We weren’t sure we’d be allowed, but the weather to wear shorts in April bestowed a permission of its own. So we headed north, cycling uphill past the cows in their pasture and, eventually —the last outpost of the village— the milkman’s farmhouse. From here the rolling green would be interrupted only by a scattered jigsaw of distant crenellation glimpsed through a canopied cloth.
I liked Sonja. Her family was Romany, and had a name and a use for everything in the hedgerow. And she was the only girl I knew who was taller than me, so we competed at high jump, invented new skipping games, and went exploring.
The sun was high now —presaging that legendary summer of ’76— and we’d been cycling uphill most of the morning before we turned down the rough track that led through the big private estate. The gentle downhill breeze was as welcome as lifting my tired legs from the pedals. Truth be told, Sonja was by far the stronger athlete, and I was beginning to crave more substantial rest. The little dell now on our horizon focused our ambition. We began to imagine the gurgle of a fresh water stream, the taste of the sandwiches we had brought.
We laid our bikes in the grass and stepped through the curtain of shade, instantly nourished in the deep green cool. Then our nostrils caught the scent and, as our eyes adjusted, we stood astonished by what lay before us. Pure and unwritten in this virginal, wild place; a blanket thick and wide enough for a Greek god’s eternal slumber; an ocean of Apollo’s tears; a clamour of Calverkeys. We tiptoed to a fallen branch and sat, dumbstruck and mesmerized.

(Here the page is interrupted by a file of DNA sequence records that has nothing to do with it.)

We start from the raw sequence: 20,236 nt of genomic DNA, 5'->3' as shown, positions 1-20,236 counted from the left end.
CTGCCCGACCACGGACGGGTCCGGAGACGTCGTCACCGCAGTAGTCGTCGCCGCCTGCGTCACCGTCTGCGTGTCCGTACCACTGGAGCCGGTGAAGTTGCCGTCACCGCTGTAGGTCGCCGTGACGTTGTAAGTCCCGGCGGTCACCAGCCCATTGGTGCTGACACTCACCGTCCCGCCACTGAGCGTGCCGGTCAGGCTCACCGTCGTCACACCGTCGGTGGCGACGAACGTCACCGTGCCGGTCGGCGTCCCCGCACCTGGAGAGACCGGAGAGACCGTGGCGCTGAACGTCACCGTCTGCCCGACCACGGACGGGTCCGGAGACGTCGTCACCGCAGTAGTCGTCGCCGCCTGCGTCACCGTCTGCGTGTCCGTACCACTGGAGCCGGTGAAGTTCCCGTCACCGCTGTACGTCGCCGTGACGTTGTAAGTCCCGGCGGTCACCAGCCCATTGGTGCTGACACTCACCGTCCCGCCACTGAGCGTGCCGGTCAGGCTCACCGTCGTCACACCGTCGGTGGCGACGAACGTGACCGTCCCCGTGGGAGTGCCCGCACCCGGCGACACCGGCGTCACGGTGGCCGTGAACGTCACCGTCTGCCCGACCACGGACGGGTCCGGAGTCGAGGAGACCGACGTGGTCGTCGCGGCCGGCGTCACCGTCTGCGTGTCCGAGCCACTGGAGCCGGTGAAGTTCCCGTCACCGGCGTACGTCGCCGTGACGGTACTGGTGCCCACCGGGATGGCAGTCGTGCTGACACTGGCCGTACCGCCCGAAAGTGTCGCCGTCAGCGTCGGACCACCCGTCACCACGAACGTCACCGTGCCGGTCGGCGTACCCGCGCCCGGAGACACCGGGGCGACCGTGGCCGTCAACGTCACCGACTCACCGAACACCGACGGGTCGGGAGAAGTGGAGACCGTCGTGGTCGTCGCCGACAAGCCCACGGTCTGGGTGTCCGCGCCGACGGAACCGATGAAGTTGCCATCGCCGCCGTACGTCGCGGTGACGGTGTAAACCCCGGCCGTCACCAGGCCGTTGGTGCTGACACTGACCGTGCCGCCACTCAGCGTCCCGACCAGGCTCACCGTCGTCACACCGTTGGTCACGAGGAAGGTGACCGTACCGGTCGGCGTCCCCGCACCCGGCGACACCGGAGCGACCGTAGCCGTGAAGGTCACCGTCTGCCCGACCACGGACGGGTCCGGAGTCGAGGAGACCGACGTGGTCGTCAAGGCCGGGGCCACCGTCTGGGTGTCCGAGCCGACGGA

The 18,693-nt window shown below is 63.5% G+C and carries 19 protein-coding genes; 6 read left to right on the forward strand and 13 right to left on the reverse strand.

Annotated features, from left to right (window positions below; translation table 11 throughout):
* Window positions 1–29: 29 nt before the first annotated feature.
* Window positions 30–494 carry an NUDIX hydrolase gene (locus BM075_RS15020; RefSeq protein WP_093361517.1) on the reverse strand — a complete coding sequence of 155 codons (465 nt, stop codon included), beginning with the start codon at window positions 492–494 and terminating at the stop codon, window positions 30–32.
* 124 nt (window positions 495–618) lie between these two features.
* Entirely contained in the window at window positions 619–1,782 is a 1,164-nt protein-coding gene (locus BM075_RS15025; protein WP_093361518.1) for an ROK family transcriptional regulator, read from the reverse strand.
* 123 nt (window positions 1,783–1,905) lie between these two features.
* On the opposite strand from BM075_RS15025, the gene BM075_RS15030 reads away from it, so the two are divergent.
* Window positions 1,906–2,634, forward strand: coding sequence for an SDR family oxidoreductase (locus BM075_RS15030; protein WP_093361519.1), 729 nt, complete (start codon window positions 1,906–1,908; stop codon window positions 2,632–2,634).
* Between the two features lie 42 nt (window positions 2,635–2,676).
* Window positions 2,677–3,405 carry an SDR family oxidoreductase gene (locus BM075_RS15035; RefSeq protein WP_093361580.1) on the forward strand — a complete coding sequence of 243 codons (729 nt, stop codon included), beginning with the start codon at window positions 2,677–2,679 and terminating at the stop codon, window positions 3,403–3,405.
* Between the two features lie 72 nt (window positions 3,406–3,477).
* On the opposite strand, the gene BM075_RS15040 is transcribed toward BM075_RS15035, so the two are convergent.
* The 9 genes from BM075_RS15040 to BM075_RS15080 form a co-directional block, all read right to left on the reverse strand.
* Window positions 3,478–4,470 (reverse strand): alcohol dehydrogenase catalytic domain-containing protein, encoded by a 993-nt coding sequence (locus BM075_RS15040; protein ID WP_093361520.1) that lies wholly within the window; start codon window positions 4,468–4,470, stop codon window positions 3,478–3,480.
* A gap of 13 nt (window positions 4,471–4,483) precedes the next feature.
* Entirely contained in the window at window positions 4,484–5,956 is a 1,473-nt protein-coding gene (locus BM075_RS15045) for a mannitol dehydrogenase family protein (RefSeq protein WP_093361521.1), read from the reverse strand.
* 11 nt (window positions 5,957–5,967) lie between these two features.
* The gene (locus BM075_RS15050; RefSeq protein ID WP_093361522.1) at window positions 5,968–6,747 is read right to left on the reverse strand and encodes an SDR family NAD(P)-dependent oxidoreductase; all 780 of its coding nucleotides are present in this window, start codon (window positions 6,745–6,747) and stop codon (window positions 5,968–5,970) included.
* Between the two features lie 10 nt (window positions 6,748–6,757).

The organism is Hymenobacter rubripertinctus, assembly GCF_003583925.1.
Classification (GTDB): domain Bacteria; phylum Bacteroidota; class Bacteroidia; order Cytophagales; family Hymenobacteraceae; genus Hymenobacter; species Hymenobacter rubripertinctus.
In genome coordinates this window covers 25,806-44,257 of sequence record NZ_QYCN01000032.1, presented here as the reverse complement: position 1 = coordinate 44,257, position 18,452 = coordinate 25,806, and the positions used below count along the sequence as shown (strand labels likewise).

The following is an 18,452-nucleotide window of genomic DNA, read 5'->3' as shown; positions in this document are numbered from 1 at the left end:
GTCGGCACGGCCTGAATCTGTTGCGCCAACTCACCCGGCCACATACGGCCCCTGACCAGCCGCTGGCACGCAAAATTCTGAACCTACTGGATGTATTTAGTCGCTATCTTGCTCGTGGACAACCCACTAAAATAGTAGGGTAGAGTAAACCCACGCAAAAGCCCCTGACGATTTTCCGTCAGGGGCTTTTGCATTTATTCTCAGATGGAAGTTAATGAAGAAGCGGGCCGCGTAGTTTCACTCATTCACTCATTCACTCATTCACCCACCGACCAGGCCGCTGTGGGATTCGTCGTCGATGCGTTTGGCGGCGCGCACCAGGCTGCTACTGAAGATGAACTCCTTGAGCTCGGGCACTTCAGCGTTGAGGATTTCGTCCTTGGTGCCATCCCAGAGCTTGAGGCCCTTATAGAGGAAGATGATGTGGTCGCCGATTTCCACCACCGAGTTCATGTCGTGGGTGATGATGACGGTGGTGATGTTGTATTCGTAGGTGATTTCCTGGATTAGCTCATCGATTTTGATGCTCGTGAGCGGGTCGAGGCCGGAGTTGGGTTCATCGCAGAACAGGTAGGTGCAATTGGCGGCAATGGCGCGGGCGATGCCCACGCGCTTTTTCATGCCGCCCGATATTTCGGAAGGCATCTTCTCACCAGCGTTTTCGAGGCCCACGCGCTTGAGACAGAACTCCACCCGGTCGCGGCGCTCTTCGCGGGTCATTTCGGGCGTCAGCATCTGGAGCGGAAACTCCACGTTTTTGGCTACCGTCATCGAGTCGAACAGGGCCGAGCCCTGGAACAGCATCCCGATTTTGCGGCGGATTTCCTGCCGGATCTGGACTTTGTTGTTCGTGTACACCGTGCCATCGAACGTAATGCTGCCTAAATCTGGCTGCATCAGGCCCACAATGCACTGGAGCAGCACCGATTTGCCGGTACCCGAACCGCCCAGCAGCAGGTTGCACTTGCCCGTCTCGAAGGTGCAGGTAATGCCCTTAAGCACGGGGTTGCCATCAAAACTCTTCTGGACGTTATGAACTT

Ai, Ai! How silently the perfume filled our noses, eyes, bellies, seemed to seep through hair and skin. We were infused. Soon, we were utterly intoxicated. I swear we were actually drunk. In our enchantment, we began to gather the Wild Hyacinths. At first a handful, then a fistful, then an armful, then two. As we gathered we talked of love; friendships of love, futures of love, mother’s love. All was abundance.
We left behind a Bluebell sea still foaming, bikes carelessly slumbering on its grassy shore. We walked home in the haze of our harvest, certain that so many flowers would prove great love.
I can still recall Mum’s kind patience as we filled vase after container, and she gently explained how beautiful, loving and gracious it is to leave flowers to dance in the wild.
By Louder Than The Storm writer Kyra Pollitt